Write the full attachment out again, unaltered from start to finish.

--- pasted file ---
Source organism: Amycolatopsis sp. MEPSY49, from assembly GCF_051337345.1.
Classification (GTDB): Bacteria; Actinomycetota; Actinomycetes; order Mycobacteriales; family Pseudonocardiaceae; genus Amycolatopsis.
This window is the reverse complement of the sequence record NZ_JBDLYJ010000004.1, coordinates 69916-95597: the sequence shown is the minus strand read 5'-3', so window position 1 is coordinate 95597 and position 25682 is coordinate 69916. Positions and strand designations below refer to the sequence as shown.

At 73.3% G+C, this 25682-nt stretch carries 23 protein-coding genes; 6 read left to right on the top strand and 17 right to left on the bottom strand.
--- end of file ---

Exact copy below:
Source organism: Amycolatopsis sp. MEPSY49, from assembly GCF_051337345.1.
Classification (GTDB): Bacteria; Actinomycetota; Actinomycetes; order Mycobacteriales; family Pseudonocardiaceae; genus Amycolatopsis.
This window is the reverse complement of the sequence record NZ_JBDLYJ010000004.1, coordinates 69916-95597: the sequence shown is the minus strand read 5'-3', so window position 1 is coordinate 95597 and position 25682 is coordinate 69916. Positions and strand designations below refer to the sequence as shown.

At 73.3% G+C, this 25682-nt stretch carries 23 protein-coding genes; 6 read left to right on the top strand and 17 right to left on the bottom strand.